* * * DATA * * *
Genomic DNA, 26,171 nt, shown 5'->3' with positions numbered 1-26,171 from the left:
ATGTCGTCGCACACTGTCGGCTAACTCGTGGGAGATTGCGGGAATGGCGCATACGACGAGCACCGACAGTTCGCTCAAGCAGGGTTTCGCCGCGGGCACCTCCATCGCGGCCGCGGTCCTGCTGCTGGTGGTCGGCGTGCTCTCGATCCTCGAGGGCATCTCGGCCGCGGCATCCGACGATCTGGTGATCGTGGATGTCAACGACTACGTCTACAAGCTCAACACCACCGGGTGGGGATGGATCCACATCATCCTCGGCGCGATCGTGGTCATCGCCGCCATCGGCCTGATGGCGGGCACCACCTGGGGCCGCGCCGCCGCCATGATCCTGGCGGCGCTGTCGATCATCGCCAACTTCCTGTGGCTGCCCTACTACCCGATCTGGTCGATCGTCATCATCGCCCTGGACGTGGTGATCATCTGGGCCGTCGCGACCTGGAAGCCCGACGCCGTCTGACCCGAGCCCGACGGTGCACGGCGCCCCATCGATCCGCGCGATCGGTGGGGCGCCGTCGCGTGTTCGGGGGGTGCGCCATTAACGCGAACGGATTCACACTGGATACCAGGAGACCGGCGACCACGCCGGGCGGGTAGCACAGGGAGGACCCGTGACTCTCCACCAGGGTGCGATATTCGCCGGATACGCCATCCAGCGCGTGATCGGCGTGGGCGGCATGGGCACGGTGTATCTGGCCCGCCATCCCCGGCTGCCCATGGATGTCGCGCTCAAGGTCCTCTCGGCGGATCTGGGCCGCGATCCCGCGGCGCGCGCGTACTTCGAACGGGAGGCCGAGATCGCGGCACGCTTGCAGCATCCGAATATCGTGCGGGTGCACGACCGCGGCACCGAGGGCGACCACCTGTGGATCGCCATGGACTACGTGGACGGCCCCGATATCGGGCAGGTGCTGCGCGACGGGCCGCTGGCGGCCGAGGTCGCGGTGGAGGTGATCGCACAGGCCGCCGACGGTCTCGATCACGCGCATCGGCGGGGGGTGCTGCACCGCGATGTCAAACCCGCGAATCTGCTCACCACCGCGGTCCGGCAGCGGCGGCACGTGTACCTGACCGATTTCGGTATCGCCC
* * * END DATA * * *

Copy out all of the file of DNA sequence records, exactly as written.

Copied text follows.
Genomic DNA, 26,171 nt, shown 5'->3' with positions numbered 1-26,171 from the left:
ATGTCGTCGCACACTGTCGGCTAACTCGTGGGAGATTGCGGGAATGGCGCATACGACGAGCACCGACAGTTCGCTCAAGCAGGGTTTCGCCGCGGGCACCTCCATCGCGGCCGCGGTCCTGCTGCTGGTGGTCGGCGTGCTCTCGATCCTCGAGGGCATCTCGGCCGCGGCATCCGACGATCTGGTGATCGTGGATGTCAACGACTACGTCTACAAGCTCAACACCACCGGGTGGGGATGGATCCACATCATCCTCGGCGCGATCGTGGTCATCGCCGCCATCGGCCTGATGGCGGGCACCACCTGGGGCCGCGCCGCCGCCATGATCCTGGCGGCGCTGTCGATCATCGCCAACTTCCTGTGGCTGCCCTACTACCCGATCTGGTCGATCGTCATCATCGCCCTGGACGTGGTGATCATCTGGGCCGTCGCGACCTGGAAGCCCGACGCCGTCTGACCCGAGCCCGACGGTGCACGGCGCCCCATCGATCCGCGCGATCGGTGGGGCGCCGTCGCGTGTTCGGGGGGTGCGCCATTAACGCGAACGGATTCACACTGGATACCAGGAGACCGGCGACCACGCCGGGCGGGTAGCACAGGGAGGACCCGTGACTCTCCACCAGGGTGCGATATTCGCCGGATACGCCATCCAGCGCGTGATCGGCGTGGGCGGCATGGGCACGGTGTATCTGGCCCGCCATCCCCGGCTGCCCATGGATGTCGCGCTCAAGGTCCTCTCGGCGGATCTGGGCCGCGATCCCGCGGCGCGCGCGTACTTCGAACGGGAGGCCGAGATCGCGGCACGCTTGCAGCATCCGAATATCGTGCGGGTGCACGACCGCGGCACCGAGGGCGACCACCTGTGGATCGCCATGGACTACGTGGACGGCCCCGATATCGGGCAGGTGCTGCGCGACGGGCCGCTGGCGGCCGAGGTCGCGGTGGAGGTGATCGCACAGGCCGCCGACGGTCTCGATCACGCGCATCGGCGGGGGGTGCTGCACCGCGATGTCAAACCCGCGAATCTGCTCACCACCGCGGTCCGGCAGCGGCGGCACGTGTACCTGACCGATTTCGGTATCGCCC